Many years ago, seemingly paralyzed with fear I sat atop a horse I had no business being on. I wanted nothing more at that moment than to get off and be done with it. It was a terrible feeling to be so afraid of doing something that I loved. Losing your confidence in horseback riding can be tough. I know because this experience taught me that. It’s memory lingers in my mind.
There are lots of reasons fear can happen, especially for the adult amateur. Most commonly there’s been an accident that resulted in our being unseated. Sometimes even minor injuries from a fall can result in great fear.
Another reason is time out of the saddle. Maybe increased demands at work or a new baby have prevented you from spending as much time in the saddle as you would like which caused your confidence to waver. Perhaps you are returning to the saddle following a long hiatus such as a youth rider who, following a long absence, is returning to the saddle as an adult and you are uncertain as to your abilities.
Whatever the reason, one of the most critical outcomes remains the same. Horseback riding, once something we thought essential to our being, becomes a less enjoyable and a less essential part of our lives. And that just shouldn’t be how it goes. Below are a list of tips I’ve compiled to help get you back in the saddle:
Ride a horse you trust. It can be difficult to admit that you made a wrong purchase and over mounted yourself. While horses with “been there, done that” attitudes can be found at any age, most commonly they are horses with a bit of age and experience who truly have “been there and done that.” In this scenario, consider finding your horse another home where he is a better fit then replacing him with another horse better suited to your needs. You might also consider enlisting the help of a trainer.
Another situation where you may find yourself temporarily over mounted is when returning to riding after a period of time and your horse has been standing at pasture. If this horse once fit your needs but now needs help returning to a riding regimen you might think about again enlisting the help of a trainer to help get him back going again until you feel more confident in the saddle. If you are having trouble finding the perfect horse, enlist the help of a professional who is familiar with you, your intended discipline, your riding ability, etc. to help you find a horse that is the best possible match for you.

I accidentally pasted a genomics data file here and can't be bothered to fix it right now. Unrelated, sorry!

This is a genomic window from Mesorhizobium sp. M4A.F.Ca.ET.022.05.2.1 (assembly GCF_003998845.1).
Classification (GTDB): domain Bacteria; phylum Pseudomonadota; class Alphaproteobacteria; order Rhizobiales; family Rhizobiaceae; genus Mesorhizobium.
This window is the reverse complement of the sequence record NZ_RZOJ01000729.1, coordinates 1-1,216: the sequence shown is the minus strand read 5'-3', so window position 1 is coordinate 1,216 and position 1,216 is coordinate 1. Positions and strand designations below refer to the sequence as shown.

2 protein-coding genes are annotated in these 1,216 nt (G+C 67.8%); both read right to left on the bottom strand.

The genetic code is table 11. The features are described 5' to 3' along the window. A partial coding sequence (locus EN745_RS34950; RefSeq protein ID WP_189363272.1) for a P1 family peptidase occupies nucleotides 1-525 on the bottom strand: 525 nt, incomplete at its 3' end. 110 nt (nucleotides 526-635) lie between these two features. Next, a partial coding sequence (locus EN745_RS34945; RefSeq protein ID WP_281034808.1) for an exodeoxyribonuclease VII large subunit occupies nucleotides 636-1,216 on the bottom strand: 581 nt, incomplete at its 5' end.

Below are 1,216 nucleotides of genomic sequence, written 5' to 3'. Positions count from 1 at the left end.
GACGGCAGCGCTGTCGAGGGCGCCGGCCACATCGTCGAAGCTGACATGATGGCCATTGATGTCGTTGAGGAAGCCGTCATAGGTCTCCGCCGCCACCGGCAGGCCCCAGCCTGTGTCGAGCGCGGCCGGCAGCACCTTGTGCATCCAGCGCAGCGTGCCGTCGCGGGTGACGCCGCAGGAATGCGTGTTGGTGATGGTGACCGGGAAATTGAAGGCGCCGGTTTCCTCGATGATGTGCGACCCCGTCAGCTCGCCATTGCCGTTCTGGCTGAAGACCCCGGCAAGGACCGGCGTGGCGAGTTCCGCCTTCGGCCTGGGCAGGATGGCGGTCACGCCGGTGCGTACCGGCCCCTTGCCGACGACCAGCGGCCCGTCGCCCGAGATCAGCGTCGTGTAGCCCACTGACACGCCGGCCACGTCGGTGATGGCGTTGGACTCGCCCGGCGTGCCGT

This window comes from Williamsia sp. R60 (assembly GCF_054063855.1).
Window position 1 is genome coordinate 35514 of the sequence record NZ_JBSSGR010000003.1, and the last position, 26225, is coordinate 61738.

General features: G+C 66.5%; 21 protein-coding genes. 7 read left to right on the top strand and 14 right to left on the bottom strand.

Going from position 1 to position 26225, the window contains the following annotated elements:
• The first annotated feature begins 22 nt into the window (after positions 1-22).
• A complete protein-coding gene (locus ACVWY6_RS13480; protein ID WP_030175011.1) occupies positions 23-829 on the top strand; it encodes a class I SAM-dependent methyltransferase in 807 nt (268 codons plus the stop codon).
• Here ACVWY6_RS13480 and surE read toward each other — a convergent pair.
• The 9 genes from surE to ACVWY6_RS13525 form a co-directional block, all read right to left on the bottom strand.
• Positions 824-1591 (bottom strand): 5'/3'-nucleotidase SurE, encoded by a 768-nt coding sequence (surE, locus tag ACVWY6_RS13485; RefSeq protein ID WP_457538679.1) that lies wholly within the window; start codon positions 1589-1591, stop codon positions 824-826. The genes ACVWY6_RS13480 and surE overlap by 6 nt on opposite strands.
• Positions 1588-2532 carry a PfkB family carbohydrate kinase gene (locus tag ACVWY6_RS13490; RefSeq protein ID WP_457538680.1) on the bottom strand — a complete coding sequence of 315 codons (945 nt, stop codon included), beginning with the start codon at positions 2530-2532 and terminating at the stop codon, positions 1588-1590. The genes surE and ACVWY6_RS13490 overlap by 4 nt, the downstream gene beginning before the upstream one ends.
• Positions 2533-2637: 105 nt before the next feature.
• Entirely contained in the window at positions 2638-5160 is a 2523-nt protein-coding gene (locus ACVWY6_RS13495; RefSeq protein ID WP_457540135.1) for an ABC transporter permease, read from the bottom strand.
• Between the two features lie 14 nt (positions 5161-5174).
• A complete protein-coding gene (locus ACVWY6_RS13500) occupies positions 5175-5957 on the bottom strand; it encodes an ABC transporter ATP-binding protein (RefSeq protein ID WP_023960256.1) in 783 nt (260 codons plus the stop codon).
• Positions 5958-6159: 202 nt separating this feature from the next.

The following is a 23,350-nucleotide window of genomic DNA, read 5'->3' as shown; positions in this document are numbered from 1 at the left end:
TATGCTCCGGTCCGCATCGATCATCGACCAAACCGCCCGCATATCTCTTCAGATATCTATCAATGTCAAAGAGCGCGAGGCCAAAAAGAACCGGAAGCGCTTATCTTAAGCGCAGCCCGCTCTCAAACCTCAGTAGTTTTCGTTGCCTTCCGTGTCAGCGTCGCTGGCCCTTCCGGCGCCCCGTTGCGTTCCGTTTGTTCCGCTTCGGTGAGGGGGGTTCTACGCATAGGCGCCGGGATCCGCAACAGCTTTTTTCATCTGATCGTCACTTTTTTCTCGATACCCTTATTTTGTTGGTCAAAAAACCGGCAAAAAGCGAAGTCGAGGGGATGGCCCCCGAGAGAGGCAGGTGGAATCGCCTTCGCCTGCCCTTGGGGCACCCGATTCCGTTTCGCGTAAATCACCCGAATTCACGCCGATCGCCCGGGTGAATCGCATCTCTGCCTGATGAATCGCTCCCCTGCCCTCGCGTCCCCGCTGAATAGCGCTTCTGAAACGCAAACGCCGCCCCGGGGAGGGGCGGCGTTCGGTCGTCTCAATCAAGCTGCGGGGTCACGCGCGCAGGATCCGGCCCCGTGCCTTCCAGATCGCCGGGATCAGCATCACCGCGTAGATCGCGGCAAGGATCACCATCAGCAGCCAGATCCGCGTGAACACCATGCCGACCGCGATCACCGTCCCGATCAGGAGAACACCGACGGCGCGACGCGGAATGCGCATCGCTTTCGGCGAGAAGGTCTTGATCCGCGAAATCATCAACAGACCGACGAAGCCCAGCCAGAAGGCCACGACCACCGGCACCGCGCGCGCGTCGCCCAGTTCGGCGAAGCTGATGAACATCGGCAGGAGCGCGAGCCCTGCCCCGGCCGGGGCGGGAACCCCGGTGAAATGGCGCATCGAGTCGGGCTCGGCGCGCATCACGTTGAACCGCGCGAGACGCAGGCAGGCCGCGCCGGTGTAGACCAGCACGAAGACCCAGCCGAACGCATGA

Take riding lessons. There are few things that build confidence more than a good lesson horse. Consider signing up for some riding lessons under a respected instructor until you are feeling more confident.
Start where you feel most confident. If you feel more confident handling your horse on the ground rather than in the saddle, start here and do it a lot until you are ready to move on to riding. If you have a desire to jump but it creates a good deal of anxiety start with a ground pole. Practice it until you are bored. Add other ground poles and arena exercises gradually working your way up in difficulty and height.
Change disciplines. If jumping no longer appeals to you consider changing to another discipline that doesn’t require it.
Push your comfort zone. It’s important to do this but only when you feel completely ready. If you are having trouble pressing the outer edges of your “zone”; have a trusted friend or trainer help you to decide where and how to proceed. Pushing your comfort zone could include activities like leaving the arena and taking your horse on a trail ride or riding in a different location away from home. Whatever it is, push to expand your current limitations as long as you can safely do so.
Finally, keep it safe. Always wear a helmet, protective shoes, etc. Always make certain that your tack is in good repair. By doing these things you can help to limit the severity of accidents should they occur despite your best efforts.
Horseback riding, for those of us who enjoy it can be an immensely pleasurable experience. Don’t allow fear to keep you from enjoying it.
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